Next, here are some specific tips for improving your PR in the big compound lifts.
- Experiment with stance – conventional or sumo.
- Select the optimal lift technique for your body type – leg-lift, back-lift, modified back-lift, etc.
- Improve grip strength.
- Assistance exercises: Barbell row, clean, rack pull, etc.
Related: How Much Does A Trap Bar Weigh?
- Experiment with bar position – high-bar or low-bar squat.
- Employ plyometrics – one study found performing two or three tuck jumps or depth jumps 30 seconds before attempts yielded greater 1RM results.
- Use periodization rather than conventional progression.
- Assistance exercises: Front squat, hack squat, Bulgarian split squat, etc.
Bench Press Tips
- Experiment with grip width and body position (arching, etc.).
- Use eccentric loading: Research found that training with heavy eccentric (lowering the bar) loads increased 1RM bench press by 5-15lbs.
- Use variable resistance to break through sticking points (see tips above).
- Assistance exercises: Close-grip bench, tricep extension, barbell hip thrusts, etc.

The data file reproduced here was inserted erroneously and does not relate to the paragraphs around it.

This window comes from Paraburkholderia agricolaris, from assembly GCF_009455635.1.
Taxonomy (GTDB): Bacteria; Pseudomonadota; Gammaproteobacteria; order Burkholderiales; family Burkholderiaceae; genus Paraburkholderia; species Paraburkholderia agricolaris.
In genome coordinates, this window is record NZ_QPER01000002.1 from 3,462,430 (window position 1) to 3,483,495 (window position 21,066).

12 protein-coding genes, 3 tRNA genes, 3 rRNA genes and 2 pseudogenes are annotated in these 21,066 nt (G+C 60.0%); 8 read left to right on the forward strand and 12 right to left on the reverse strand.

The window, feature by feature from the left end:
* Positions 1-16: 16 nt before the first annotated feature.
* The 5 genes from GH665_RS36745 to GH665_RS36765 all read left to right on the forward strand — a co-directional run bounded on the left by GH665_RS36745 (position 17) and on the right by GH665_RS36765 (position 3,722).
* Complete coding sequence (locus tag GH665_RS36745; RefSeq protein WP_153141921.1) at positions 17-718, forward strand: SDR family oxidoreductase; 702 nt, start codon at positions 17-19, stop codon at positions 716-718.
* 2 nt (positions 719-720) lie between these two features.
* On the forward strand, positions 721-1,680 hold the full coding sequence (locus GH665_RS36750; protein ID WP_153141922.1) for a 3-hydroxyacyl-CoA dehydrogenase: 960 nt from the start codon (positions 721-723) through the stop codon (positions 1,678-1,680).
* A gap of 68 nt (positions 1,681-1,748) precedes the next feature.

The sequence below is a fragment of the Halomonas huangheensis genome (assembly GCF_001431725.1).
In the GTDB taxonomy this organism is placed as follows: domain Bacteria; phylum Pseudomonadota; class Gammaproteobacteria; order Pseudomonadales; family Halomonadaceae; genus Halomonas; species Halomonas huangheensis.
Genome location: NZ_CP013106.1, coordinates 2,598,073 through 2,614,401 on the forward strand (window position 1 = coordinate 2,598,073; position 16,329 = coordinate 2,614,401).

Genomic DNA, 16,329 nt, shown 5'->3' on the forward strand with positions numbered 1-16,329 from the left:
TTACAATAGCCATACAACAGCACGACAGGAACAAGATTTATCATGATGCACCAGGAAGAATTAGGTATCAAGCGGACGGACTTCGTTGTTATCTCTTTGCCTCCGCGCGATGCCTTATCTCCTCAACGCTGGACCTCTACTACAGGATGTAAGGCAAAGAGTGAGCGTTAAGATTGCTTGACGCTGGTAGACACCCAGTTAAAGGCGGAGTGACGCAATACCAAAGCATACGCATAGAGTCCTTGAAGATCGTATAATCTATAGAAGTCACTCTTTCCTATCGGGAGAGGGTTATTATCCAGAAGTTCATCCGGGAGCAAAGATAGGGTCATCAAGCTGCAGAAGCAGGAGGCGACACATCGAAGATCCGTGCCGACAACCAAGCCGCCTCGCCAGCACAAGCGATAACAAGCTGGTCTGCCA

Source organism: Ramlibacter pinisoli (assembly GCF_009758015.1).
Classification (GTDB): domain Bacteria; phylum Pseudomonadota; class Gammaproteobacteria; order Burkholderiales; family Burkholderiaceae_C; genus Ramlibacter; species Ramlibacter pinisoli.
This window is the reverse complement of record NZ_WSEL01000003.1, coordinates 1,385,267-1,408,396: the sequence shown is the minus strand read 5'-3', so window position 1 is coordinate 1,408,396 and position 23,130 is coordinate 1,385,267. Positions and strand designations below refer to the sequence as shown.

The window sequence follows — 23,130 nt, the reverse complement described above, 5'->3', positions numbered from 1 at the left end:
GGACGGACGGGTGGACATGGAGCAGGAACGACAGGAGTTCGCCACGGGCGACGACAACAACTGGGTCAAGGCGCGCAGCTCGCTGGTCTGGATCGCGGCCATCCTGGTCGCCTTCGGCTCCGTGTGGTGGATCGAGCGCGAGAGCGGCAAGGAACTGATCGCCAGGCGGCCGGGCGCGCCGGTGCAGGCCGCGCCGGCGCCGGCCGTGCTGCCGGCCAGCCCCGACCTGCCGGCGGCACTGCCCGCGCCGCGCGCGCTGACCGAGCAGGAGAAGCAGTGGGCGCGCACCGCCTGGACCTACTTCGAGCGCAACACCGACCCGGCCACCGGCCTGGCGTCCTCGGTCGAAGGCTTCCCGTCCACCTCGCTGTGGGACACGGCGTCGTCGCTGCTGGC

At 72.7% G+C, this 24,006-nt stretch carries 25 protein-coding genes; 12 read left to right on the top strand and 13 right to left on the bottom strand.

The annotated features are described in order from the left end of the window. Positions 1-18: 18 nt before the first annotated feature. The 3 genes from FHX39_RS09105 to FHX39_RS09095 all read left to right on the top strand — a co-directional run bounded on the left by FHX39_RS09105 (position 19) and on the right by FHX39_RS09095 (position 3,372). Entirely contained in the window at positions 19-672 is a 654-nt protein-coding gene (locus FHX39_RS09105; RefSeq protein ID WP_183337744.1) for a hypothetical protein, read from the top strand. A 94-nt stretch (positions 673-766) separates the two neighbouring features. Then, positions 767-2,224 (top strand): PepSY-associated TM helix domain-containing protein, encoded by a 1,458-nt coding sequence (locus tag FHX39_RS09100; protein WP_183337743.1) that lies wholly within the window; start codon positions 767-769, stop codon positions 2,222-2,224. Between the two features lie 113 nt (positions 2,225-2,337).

Overhead Press Tips
- Train the base – glutes and core.
- Increase shoulder mobility with stretches, soft-tissue work, etc.
- Try different stances – split or square.
- Assistance exercises: Push press, seated dB press, squat, plank, etc.
What’s the difference between PR vs 1RM?
A PR is a personal best that can be achieved in any of the metrics mentioned in this article, whether it be strength-based or cardiovascular.
In terms of strength, your 1RM and PR can be identical at a certain point in time.
However, there will come a point where your current 1RM may not be the same as your all-time PR.
It could be an injury, an off-season or other rest period, or even just Mother Nature and the aging process. Sometimes, you may just not be able to match your previous best effort.
It’s important to consistently retest your performance and base your training on your current fitness level, rather than your past performances.
Final Tips and Recap for New Gym PRs
So, are you pumped to go out and achieve your new PRs in the gym? We sure hope so!
Let us know how you prepare for setting a new PR – and what you train for – in the comments.
If you know anyone who could use these tips to get to the next level in their training, try setting a PR for the quickest you’ve ever shared an article!